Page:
6. 28 Sager Place, Hillside NJ (1929-1967) was expanded in 1940, 1941, 1950 and 1952; and in 1961 Lionel leased storage space in an adjacent warehouse.  This facility was served by a spur of the Lehigh Valley Railroad; according to Ron Hollander’s All Aboard!, Lionel engineers made recordings of passing LV trains when developing the air whistle.  Korber Models’ “Lionel Factory” was based on 1928 blueprints that differed from what was actually constructed at Hillside.  The 1983 Korber model (and a Lionel-licensed 1990 reissue) approximate the appearance, but not the size, of Lionel’s postwar fun factory.  A much-compressed handmade model of “JLC Manufacturing Co.”, seen on both the 1949 and 1957 showroom layouts, depicted the skylighted roofline of Lionel’s original 1929 Hillside factory and its 1940 addition.
  7. 127 Long Meadow Road, Hagerstown MD (1968-1969) was the home of Porter Chemical Company.  Lionel acquired Porter in 1961 and began marketing its Chemcraft chemistry sets.  The 1968 train line was assembled and packaged in Hagerstown using Hillside inventory as well as some Japanese-made parts.  According to Osterhoff, the only toy train item actually manufactured there was tubular track.
  8. 50925 Richard W. Boulevard, Mt Clemens MI (1970-1988) and adjacent 50725 Richard W. Boulevard (1976-1988) were the manufacturing facilities for Fundimensions, a division of General Mills.
  9. Tijuana, Mexico (1983-1985) was a Fundimensions cost-cutting disaster that Lionel fans would rather forget.  Components were shipped across the border from San Diego, assembled by low-cost Mexican labor, and returned to the USA with minimal import duty.
  10. 50625 Richard W. Boulevard, Chesterfield MI (1988-2001) was home to Lionel Trains Inc. under Richard Kughn, and Lionel LLC under Wellspring Associates, until all remaining production was moved to Asia in 2001.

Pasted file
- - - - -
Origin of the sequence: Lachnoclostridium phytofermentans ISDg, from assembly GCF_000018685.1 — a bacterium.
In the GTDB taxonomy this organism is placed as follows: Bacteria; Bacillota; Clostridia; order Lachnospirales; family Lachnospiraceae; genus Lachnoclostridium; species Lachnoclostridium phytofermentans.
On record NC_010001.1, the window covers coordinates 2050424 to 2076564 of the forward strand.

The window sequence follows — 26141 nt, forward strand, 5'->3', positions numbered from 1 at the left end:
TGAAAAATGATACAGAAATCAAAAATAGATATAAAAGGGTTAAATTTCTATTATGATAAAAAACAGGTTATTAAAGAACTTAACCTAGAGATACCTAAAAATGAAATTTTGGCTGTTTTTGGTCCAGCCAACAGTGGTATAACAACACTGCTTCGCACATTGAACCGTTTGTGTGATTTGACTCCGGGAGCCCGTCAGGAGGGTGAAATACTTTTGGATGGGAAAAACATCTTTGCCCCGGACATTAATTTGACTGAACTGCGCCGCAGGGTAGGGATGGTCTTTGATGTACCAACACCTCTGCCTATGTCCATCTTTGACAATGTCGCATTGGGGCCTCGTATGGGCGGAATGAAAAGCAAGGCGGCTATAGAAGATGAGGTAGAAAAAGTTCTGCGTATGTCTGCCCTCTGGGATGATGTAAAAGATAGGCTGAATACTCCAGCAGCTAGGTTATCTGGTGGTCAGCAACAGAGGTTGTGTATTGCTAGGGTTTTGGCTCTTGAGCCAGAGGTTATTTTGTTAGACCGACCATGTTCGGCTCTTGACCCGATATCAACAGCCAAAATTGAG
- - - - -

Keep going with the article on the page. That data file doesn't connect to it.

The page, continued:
11. Samhongsa began producing high-end models for Lionel at its Seoul, South Korea facility in the late 1980s.
  12. Sanda Kan Industrial Ltd., with headquarters in Hong Kong and manufacturing facilities throughout southern mainland China, produces not only Lionel trains but also Williams and MTH.

Osterhoff has included facilities that weren’t “factories” but were nevertheless significant milestones in Lionel’s history.

You’ll see the Potter Building (38 Park Row, New York NY) which housed the law offices of Hubert A. Howson, where Joshua Lionel Cowen, Harry Curtis Grant and Michael R. Conley incorporated the Lionel Manufacturing Company in 1902.

You’ll read about 67 Cortlandt Street, New York NY, where a storekeeper named Robert Ingersoll bought Cowen’s first electric train as a window display, but quickly discovered that his customers were more interested in the train than its cargo.

You’ll learn about 381-383 Broadway, two blocks east of the White Street factory, where Lionel set up offices in 1909 at what would become known as “the Toy Corner”.  In contrast, little is said about Lionel’s best-known corporate headquarters and showroom on East 26th Street in Manhattan.

Osterhoff (an MBA) has also chronicled the people who designed and built trains, the equipment they used, and Lionel’s corporate structure.  He introduces Fritz, the cafeteria chef.  He describes prosthetic devices that were invented for the benefit of Lionel’s 160-some handicapped employees.  He shows examples of non-train military products made during both World Wars, as well as defense-related items (such as Geiger counters) that Lionel continued to manufacture well into the 1960s.  He discusses employee-relations items such as service pins, identification badges and the company picnic.

This book debunks at least one “collectible” that is purportedly a relic of the Lionel Corporation.  Some recent online auctions have offered miniature glass bottles with the name LIONEL molded-in, claiming that these were once used as salt-and-pepper shakers (and perhaps vinegar cruets) in the fun-factory’s cafeteria.  Not so, says Osterhoff; they are liquor bottles marketed by the Chicago-based Lionel Distilled Products beginning in 1934.  The name “Lionel” was also used by firms selling shoes, draperies, perfume, sewing machines and more – none of them connected with Joshua L. Cowen or the fun factory that bore his middle name.